Nixon battled against South Carolina with some good and bad moments against Jadeveon Clowney. Nixon was injured the next week, but played hurt versus Georgia. Outside linebacker Jarvis Jones overwhelmed Nixon, allowing him to have a monstrous performance.

    Nixon had a dominant game against Florida State. He shut down Tank Carradine as a pass-rusher and owned him in the run game. The Gators had a lot of success running behind Nixon, including one of Mike Gillislee’s touchdown runs. Nixon had a mixed day against Louisville to conclude his collegiate career. He has real upside, but must get more consistent to maximize his potential.

    8/23/12: Based on skill set alone, Xavier Nixon should be much higher on this list. He is quick, athletic, strong, and plays with good technique. Nixon was a top recruit who has been moved around from left tackle to right tackle, and dealt with some injuries in his first two seasons. He was able to stay healthy as a junior.

    Nixon started out the 2011 season well with good performances in the first four games of the year, but after that, he had some major struggles in conference play especially against Alabama and LSU. Nixon would do well blocking either team’s edge-rushers before a few lapses would spoil his game. He is a good athlete with a lot of potential and a high ceiling.

    Nixon needs to reach his potential if he wants to be more than a third-day draft pick. Nixon is not consistent enough in his run or pass blocking.

  15. Ricky Wagner, OT, Wisconsin
    Height: 6-6. Weight: 308. Arm: 32. Hand: 9 1/2.
    40 Time: 5.17.
    Projected Round (2013): 4-6.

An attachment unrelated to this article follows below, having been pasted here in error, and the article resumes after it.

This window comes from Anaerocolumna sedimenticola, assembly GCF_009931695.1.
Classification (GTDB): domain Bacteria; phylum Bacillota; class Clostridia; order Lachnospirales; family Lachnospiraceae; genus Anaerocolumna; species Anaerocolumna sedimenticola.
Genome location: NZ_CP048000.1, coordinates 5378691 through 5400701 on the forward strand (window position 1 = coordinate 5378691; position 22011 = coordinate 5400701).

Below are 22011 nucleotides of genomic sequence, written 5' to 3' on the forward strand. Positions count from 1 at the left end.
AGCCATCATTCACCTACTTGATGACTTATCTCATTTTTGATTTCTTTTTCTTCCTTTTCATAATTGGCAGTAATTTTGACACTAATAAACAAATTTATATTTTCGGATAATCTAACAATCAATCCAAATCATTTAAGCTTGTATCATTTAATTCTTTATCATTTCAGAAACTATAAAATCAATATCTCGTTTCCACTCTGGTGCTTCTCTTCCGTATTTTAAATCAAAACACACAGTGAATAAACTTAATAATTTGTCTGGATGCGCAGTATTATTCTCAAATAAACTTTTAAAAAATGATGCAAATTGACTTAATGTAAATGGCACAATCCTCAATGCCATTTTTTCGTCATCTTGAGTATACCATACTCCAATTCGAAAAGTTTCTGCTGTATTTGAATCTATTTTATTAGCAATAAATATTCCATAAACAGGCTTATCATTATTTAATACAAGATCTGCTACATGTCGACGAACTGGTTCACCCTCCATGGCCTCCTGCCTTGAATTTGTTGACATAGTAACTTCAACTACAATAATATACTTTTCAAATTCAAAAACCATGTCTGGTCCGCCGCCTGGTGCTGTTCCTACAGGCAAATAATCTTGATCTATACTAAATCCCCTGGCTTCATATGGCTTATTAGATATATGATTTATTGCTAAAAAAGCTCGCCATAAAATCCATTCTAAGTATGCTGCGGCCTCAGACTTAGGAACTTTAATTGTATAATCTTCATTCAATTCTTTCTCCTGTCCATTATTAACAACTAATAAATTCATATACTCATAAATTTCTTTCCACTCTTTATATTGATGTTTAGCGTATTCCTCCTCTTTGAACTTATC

4/23/13: Wagner did well in pass protection in 2012, but wasn’t getting a consistent push in the ground game in the early portion of the season. The Badgers clearly missed the three linemen the team lost following 2011 along with the offensive line coach and offensive coordinator.

    Making Wagner’s job harder was Wisconsin moving Travis Fredrick from left guard to center. Wagner and the Badgers performed better running the ball late in the year against weaker opponents. Wagner didn’t show all that well in the Rose Bowl against Stanford.

    Wagner really struggled at the Senior Bowl, too. He was constantly burned by speed-rushers; Texas defensive end Alex Okafor absolutely destroyed him. It was a devastating performance that illustrated that Wagner has to be a right tackle or guard in the NFL. He had one of the lower bench press totals at the Combine with only 20 reps.

    8/23/12: Wagner had a strong 2011 season. He opened up a lot of holes for running backs Montee Ball and James White while preventing pressure on quarterback Russell Wilson.

    Wagner played well against Wisconsin’s better opponents like Nebraska and Michigan State – well, the first meeting. The only games where he had some issues came against Illinois and defensive end Whitney Mercilus and the second battle against Michigan State when William Gholston was in the lineup.

    Wagner could stay at left tackle in the NFL, but also could move to right tackle. He is quicker and more athletic than one might think.